Choking Dogs and Horror Films: The Strange Case of Dr. Heimlich and His Maneuver

When you think of the Heimlich maneuver, you probably conjure up images of heroic amateur lifesaving -- it's easy to learn, simple to perform, and its widespread dissemination is an ingenious strategy for turning any restaurant diner into a first responder. You hope you never have to use it, sure, but it's a damn good thing it exists.

Usually a medical discovery of this magnitude requires years of peer-reviewed research to verify the claims. In the strange case of Dr. Henry Heimlich and his maneuver, the only requirements for creating a nationwide trial of his technique were his all-star name and some well-placed contacts -- none of the widely accepted protocols that usually accompany implementation of new set of emergency lifesaving guidelines.

Unconventional methods, media savvy, and a controversial career spanning virtually the entire period after WWII made Dr. Heimlich a household name. Now, however, the American Red Cross no longer recommends the Heimlich maneuver as the first emergency treatment for a choking victim, and Dr. Heimlich himself asked the Red Cross not to associate his name with their guidelines. What happened?

The 1960s: when death by filet mignon was a problem

A special report in the 1960s -- aptly titled "The Cafe Coronary" -- brought attention to the phenomenon of people choking to death on food in restaurants, and wrongly being diagnosed as suffering from a heart attack. Putting an end to these tragic beef-and-lobster-induced deaths would mean saving thousands of lives each year, a number almost no doctor can come close to on her own.

Dr. Heimlich, a thoracic surgeon in Cincinnati, was particularly intrigued by the challenge after reading a New York Times article highlighting choking death statistics. He had already risen to fame by pioneering a esophagus operation, dubbed the "Heimlich operation," and a lifesaving medical device called the -- get ready -- "Heimlich valve." These two innovations shot him to medical stardom in an era long before Dr. Oz was old enough to put on scrubs.

While most people would be content with one or two medical breakthroughs, Dr. Heimlich saw the cafe coronary epidemic a a chance to save more lives than any other person (easy peasy). But, as the old saying goes, if you want to develop a lifesaving maneuver, you have to strangle a few dogs first.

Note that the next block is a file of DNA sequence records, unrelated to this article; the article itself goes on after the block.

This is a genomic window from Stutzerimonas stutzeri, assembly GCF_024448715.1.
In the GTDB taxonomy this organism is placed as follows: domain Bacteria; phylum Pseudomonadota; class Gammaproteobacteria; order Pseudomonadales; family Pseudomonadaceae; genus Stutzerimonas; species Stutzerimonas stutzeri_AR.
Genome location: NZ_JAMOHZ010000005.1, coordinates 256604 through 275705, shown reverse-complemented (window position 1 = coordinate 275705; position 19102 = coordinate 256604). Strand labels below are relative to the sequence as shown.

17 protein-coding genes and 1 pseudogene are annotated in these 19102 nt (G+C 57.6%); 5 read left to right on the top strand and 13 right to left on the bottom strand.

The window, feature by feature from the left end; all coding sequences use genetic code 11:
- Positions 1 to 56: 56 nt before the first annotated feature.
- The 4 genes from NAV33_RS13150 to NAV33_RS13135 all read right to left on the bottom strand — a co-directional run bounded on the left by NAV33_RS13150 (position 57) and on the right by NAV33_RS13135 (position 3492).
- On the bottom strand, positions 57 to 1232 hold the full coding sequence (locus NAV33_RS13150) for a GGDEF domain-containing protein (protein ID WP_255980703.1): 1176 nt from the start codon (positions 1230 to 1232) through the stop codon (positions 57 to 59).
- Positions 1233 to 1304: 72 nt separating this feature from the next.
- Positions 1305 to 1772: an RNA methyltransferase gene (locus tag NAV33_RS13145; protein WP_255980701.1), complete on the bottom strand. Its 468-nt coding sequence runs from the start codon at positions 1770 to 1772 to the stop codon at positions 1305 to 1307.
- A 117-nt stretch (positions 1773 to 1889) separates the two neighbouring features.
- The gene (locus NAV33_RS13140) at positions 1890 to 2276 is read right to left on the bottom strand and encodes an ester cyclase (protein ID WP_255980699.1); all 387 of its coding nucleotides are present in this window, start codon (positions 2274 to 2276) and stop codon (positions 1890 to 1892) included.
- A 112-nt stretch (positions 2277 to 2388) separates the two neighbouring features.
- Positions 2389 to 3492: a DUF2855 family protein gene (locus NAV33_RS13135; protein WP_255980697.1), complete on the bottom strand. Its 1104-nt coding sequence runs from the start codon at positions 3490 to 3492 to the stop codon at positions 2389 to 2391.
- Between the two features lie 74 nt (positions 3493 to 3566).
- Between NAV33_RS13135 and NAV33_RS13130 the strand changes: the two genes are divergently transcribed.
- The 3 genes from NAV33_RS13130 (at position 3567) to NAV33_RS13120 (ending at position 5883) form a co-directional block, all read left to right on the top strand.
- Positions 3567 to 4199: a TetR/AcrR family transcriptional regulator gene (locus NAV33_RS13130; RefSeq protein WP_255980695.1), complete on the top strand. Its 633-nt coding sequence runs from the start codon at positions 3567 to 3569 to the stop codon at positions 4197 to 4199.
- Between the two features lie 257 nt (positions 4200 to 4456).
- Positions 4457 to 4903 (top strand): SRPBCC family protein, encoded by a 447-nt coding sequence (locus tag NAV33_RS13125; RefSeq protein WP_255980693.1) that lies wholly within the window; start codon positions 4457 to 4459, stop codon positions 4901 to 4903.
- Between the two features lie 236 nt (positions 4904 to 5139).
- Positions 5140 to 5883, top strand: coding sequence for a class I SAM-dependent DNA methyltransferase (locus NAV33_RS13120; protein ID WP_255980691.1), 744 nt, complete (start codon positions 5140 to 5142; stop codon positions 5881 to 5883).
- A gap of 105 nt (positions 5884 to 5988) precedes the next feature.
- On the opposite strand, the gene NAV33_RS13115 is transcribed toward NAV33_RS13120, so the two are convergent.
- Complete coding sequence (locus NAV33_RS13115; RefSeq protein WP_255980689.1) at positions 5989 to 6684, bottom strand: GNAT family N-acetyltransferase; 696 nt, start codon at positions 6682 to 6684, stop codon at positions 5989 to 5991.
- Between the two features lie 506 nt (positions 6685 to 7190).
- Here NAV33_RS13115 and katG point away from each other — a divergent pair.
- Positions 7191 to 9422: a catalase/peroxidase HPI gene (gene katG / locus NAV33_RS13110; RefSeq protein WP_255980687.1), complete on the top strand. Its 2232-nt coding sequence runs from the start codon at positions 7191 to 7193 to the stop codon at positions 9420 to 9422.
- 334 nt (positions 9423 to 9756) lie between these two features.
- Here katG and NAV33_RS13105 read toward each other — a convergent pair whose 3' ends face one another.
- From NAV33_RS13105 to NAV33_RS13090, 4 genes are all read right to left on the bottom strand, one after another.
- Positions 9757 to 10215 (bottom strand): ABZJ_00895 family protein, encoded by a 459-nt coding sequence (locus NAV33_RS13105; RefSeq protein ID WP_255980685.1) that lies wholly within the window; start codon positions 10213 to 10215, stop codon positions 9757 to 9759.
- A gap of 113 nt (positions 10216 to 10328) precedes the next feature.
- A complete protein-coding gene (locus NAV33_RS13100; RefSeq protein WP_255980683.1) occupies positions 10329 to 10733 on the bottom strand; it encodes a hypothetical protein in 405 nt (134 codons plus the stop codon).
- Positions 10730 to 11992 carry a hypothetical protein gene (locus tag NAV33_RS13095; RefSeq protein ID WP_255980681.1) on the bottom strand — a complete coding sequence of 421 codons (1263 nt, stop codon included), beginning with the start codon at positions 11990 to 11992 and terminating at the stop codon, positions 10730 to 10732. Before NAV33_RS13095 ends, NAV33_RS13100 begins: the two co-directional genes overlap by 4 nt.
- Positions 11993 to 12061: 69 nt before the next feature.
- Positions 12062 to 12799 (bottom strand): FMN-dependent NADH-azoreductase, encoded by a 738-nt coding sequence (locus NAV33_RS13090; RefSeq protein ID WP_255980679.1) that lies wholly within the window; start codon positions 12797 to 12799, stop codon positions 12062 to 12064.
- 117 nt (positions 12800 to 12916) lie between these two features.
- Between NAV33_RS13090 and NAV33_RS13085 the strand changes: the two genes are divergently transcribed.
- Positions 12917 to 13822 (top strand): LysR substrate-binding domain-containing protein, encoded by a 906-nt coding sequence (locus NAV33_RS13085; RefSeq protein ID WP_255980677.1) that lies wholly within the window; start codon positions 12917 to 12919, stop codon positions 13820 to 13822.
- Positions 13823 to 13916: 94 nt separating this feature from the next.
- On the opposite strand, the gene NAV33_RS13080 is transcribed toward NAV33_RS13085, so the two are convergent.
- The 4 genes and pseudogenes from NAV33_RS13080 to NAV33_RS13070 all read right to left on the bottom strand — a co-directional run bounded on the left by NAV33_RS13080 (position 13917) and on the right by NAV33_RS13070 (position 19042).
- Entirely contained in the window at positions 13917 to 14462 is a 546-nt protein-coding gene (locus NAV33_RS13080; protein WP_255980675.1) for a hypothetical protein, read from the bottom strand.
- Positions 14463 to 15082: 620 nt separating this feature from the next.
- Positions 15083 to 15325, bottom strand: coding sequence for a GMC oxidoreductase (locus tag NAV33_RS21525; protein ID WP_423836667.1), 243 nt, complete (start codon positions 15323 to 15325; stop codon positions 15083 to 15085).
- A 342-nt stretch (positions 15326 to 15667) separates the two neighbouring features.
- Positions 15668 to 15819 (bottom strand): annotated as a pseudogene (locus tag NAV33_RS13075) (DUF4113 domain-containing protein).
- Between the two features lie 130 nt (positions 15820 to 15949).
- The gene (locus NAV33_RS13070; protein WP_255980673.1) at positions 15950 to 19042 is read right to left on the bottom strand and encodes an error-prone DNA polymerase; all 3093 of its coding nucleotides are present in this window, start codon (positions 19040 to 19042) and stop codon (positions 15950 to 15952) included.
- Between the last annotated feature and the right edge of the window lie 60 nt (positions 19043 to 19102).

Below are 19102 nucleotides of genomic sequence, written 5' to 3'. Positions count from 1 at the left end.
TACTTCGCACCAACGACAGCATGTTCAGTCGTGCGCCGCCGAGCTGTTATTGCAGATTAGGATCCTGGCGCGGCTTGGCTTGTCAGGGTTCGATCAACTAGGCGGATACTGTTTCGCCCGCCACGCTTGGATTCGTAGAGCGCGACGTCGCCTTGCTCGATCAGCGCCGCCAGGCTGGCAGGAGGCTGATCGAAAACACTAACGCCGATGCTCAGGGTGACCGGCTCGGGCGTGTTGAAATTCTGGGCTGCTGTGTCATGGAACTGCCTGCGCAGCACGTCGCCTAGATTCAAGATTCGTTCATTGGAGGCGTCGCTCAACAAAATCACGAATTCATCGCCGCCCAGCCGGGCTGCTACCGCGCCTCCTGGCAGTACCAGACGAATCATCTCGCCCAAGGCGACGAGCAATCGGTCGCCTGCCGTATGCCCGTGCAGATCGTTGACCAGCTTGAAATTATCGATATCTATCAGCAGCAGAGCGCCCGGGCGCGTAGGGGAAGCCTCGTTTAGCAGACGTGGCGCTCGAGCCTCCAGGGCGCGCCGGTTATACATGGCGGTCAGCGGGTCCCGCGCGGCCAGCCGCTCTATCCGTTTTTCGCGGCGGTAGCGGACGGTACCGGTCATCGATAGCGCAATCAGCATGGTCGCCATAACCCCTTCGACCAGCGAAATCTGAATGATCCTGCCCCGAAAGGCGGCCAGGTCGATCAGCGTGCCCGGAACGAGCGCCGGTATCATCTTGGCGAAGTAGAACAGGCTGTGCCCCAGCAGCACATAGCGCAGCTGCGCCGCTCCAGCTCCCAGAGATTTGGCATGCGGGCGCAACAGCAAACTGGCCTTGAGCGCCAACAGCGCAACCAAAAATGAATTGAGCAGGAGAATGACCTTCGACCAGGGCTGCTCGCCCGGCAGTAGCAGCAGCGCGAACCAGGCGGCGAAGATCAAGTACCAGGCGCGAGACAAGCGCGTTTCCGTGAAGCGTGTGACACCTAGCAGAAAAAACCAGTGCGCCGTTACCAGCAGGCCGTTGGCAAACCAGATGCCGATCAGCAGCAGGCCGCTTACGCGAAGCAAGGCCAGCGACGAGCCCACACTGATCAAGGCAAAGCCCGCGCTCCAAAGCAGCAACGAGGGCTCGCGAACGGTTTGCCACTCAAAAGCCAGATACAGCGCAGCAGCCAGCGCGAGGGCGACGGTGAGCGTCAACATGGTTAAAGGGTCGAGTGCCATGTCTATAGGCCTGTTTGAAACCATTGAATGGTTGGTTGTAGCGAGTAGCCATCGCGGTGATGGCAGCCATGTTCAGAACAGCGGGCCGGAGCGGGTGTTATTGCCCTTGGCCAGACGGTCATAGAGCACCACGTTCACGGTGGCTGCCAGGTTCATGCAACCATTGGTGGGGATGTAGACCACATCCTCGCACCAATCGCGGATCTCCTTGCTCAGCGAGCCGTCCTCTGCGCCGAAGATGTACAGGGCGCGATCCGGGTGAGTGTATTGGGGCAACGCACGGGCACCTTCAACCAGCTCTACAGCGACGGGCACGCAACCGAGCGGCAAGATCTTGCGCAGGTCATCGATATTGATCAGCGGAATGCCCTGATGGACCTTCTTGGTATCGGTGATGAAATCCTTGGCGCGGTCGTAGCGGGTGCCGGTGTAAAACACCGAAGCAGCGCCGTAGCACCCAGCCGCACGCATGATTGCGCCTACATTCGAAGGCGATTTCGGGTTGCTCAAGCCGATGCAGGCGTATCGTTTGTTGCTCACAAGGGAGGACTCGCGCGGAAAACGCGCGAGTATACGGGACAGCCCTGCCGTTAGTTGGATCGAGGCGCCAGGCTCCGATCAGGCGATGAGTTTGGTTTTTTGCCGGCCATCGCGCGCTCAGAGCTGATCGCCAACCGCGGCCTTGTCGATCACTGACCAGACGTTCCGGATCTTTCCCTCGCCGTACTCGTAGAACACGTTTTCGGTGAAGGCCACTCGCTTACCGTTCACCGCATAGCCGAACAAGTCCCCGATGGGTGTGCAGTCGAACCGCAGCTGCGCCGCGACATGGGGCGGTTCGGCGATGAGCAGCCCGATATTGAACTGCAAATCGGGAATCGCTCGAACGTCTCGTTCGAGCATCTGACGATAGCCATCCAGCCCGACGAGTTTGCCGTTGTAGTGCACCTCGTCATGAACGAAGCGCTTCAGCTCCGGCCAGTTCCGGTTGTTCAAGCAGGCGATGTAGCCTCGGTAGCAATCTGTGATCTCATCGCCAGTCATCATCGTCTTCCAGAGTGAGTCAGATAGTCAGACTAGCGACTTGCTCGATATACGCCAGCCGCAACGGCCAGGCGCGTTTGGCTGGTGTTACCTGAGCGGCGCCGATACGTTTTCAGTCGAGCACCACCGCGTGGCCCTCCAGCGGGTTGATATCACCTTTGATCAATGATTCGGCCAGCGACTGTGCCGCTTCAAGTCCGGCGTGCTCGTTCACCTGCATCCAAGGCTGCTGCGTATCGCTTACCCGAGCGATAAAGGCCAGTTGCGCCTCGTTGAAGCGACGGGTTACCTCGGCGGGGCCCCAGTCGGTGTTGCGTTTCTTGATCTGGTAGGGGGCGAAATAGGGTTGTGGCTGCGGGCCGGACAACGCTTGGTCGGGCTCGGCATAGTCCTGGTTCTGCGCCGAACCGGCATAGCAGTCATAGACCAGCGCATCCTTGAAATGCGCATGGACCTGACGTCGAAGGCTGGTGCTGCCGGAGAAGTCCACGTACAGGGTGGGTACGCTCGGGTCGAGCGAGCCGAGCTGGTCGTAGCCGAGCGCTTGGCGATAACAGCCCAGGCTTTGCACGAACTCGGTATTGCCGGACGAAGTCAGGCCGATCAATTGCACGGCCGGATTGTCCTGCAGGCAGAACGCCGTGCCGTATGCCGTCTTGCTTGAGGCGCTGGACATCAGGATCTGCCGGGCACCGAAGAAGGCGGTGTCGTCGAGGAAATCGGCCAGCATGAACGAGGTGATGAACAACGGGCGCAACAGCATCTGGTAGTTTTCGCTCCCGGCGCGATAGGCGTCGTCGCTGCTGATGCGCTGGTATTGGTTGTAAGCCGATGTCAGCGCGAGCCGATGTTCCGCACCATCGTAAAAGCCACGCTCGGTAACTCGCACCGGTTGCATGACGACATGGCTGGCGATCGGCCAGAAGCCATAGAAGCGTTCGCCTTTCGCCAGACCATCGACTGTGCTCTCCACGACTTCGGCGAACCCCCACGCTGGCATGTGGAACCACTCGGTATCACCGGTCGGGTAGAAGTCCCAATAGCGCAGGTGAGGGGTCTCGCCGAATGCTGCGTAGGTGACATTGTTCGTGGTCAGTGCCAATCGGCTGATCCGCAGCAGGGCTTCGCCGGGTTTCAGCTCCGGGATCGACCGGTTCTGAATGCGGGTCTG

When you choke dogs, you have to sidestep the medical establishment

Strangling a dog is exactly what Dr. Heimlich did in 1973, when he set out to discover his maneuver. After several failed attempts, Heimlich finally found the exact technique needed to eject the tube from the dog's throat. Once the maneuver showed consistent promise, he replaced the tube with pieces of meat, garnering the same exciting results (and, probably, sad puppy) as before.

The Heimlich maneuver was a success... on dogs. How does one test a technique that's designed to be performed on a human facing imminent death? Heimlich decided on an alternative method: rather than going the traditional route of trials, peer-reviewed studies, and other medical protocols, he wrote an informal article, in which he asked readers to attempt his maneuver should the need arise, then report the results directly to him. With this brilliant maneuver (GET IT?), Heimlich had found his human test subjects -- no tubes, grant proposals, puppies, or labs required.

Heimlich Mania sweeps the nation!

As the testimonials rolled in -- thanks in no small part to Heimlich's strategic partnerships with syndicated columnists -- Heimlich's celebrity spread. Despite the increased press coverage, the American Red Cross refused to replace the choking protocol of back blows with the Heimlich maneuver, due to a lack of scientific evidence. The maneuver seemed stuck.

Determined to prove that his maneuver was the only treatment for choking, Heimlich took to the public once again, essentially flipping the bird at the medical establishment. He produced a horror film about choking, casting himself as the "angel of lifesaving." He toured the country speaking to huge non-medical audiences about the maneuver, even demonstrating it on Johnny Carson for The Tonight Show. The public just couldn't get enough of Dr. Heimlich and his sweet, sweet moves.

Back blows must be eliminated

But for Dr. Heimlich, public acceptance of his maneuver wasn't enough; he published article after article after article condemning back blows, claiming they could cause "complications and death" in children.

Dr. Charles Guildner, an anesthesiologist sympathetic to abdominal thrusts, decided to test the effectiveness of Heimlich's method against back blows and chest thrusts on human volunteers. When Dr. Guildner concluded that chest thrusts were more effective than the Heimlich, he made the rookie mistake of presenting his findings to the man himself. Heimlich responded by calling Guildner's human trials unethical and filing complaints against him with a variety of major medical associations. All charges were eventually dropped, but it was a clear message that dissent would be met with strong and swift resistance.

In 1985, the American Red Cross decided to acquiesce to Dr. Heimlich. With the glowing endorsement of the surgeon general, who may have been influenced by personal experience, the Heimlich maneuver became the exclusive emergency method for rescuing a choking victim, though the Red Cross maintained that back blows and chest thrusts were also effective.

What he is saying is that you should obey the Red Cross just like Germans had to obey Hitler.

You might think that Dr. Heimlich would let the matter rest there, with worldwide fame and mainstream medical acceptance. You clearly don't know Henry Heimlich.

Could the Heimlich be used for drowning victims?